I'm not sure I have an Indiana cookbook in this house ( by the way, "Indy" stands for Indianapolis) but wouldn't you know I have two – count 'em – two NASCAR cookbooks in my house, purchased last year at Strand Bookstore in NYC.  I always like to be prepared for any occasion and see, didn't I just call that right?  You need a race car cookbook, you see me.

When it comes to car racing, while Indy Racing is the Big Daddy of them all, with the Indy 500 (500 miles) taking place every Memorial Day weekend for the past 103 years, NASCAR (National Association for Stock Car Auto Racing) should never be dismissed like a fly on your arm during a BBQ.  NASCAR's following is absolutely huge compared to Indy.  And although there are more Indy races than just the famous 500, it is a rare moment when you cannot find a NASCAR race on TV. 

And although Indy drives tend to just drive that circuit and no other, over the years, a couple of NASCAR racers ran Indy.  As my husband can spend endless hours telling you, everything about those races are different – cars, driving, driving style, etc.  But we both kind of liked the "mix and match" that took place.

My absolute favorite thing about watching NASCAR is listening to the announcer call the race.  The minute I hear commentator Larry McReynold's southern accent and Darrell Waltrip's (former champion) "boogity, boggity, boogity" catch phrase, I know that Andy has switched the TV to a NASCAR race and we are in for a fun and entertaining time.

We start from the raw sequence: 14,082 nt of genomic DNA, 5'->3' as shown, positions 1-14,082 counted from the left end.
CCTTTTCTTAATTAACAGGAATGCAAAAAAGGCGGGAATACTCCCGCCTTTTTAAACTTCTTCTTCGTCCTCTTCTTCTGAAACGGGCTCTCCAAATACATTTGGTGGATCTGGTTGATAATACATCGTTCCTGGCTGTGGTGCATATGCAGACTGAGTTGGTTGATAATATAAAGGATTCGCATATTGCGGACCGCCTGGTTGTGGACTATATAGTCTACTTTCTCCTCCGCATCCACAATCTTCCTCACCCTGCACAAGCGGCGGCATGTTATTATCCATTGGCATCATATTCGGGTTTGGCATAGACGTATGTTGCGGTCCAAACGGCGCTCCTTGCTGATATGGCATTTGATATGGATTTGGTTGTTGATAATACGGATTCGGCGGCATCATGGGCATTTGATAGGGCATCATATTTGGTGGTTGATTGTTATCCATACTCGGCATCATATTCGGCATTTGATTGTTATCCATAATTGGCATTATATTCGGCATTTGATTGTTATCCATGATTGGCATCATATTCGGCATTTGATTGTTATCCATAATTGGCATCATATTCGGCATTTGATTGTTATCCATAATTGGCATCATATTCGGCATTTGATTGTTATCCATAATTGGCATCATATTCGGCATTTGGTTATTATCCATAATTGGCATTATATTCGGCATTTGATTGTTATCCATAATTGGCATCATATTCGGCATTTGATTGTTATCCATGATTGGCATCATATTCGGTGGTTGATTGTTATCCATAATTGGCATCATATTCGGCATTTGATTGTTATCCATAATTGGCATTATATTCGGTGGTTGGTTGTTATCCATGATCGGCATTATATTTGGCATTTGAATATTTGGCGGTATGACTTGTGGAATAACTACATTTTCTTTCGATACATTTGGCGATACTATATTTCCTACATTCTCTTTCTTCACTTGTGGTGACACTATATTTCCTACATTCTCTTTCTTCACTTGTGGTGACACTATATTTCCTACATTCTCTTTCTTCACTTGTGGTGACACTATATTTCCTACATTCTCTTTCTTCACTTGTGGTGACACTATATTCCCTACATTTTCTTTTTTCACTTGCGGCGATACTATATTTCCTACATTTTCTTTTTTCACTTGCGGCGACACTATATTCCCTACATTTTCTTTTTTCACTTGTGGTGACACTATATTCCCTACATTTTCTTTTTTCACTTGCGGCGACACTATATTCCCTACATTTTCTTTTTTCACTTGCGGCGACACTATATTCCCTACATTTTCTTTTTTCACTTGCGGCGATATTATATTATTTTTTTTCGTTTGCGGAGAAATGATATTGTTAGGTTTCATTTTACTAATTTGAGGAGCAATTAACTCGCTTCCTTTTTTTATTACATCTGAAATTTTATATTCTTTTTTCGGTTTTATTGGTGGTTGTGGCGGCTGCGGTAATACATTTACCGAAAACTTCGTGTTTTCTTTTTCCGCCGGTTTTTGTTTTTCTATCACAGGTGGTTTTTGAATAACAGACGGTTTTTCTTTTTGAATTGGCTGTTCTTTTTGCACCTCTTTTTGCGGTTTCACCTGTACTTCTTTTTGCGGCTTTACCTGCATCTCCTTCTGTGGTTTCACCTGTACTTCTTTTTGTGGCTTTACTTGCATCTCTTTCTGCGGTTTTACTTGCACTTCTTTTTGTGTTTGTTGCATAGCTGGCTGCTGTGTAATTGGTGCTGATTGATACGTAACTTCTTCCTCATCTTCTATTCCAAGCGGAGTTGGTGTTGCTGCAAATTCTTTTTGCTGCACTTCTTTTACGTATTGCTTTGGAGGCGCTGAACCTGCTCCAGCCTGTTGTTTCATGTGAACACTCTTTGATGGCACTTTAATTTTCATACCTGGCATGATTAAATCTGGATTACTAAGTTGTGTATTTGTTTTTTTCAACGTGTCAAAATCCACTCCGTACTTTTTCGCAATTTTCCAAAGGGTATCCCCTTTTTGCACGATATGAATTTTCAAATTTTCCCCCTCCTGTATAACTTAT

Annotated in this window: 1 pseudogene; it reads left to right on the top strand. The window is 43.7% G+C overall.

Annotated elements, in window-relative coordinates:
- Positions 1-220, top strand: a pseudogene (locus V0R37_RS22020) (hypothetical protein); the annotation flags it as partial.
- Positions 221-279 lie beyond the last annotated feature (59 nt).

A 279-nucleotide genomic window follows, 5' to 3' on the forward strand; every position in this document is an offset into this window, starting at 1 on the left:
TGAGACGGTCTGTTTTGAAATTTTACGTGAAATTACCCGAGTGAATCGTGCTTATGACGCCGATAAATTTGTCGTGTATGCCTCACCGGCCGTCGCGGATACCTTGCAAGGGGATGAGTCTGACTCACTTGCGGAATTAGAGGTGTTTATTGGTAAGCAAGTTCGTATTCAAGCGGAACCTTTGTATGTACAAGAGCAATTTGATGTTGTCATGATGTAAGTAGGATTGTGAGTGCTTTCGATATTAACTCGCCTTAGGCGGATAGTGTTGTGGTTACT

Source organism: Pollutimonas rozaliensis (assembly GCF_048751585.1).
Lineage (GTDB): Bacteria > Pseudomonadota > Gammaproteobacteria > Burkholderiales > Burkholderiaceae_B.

There was also something about this recipe that made me select it, mainly that you added two cans of Campbell's Vegetable Soup with Alphabets.  Well this is new!  (I'm not sure the soup added anything one way or the other but Andy liked it.) The other thing that sealed the deal is that this recipe was submitted by Martha Nemechek, mom to race driver Joe Nemechek, and both Martha and her husband, "Big Joe," are huge supporters of soldiers in the U.S. Army.  Martha is even pictured in the book wearing Army fatigues.  And so a non-grilled item + NASCAR + Memorial Day + Army aficionados = a great way to celebrate the first weekend of summer.  Inside.  Without bugs.

PS—Congratulations to this year's Indy 500 winner, Ryan Hunter-Reay who managed to hold off challenger (as in "hot on his tail"), Helio Castroneves by 0.060 seconds.  And Congratulations to four-time NASCAR Coca-Cola 600 winner (a/k/a "Charlotte 600"), Jimmie Johnson. Johnson took a page from the Indy race, beating out second place finished, Kevin Harvick, by 1.272 seconds.

And here I get all nervous when someone comes within 5 feet of my bumper!

Martha Nemechek's Sloppy Joes – makes 2 to 4 servings
1 pound ground beef
½ small onion, chopped
Garlic powder
½ cup ketchup
½ cup water
Two 10 ½-ounce cans Campbell's ABC vegetable soup
One 1.4-ounce packet Sloppy Joe seasoning
2-4 hamburger buns

Mix the ground beef and chopped onions in a skillet over medium heat.  Sprinkle in the garlic powder, salt and pepper to taste.  Cook until the meat is brown and drain off the liquid.

Put the meat back in the pan and add the ketchup, water, soup and seasoning packet.  Reduce the heat and simmer for 30 minutes.

Serve on your favorite buns and enjoy!

Ann's Note:  I had to chuckle at the instruction to "salt and pepper to taste" because the soup contained a lot of sodium as did the seasoning packet.  So I peppered only and perhaps you should, too!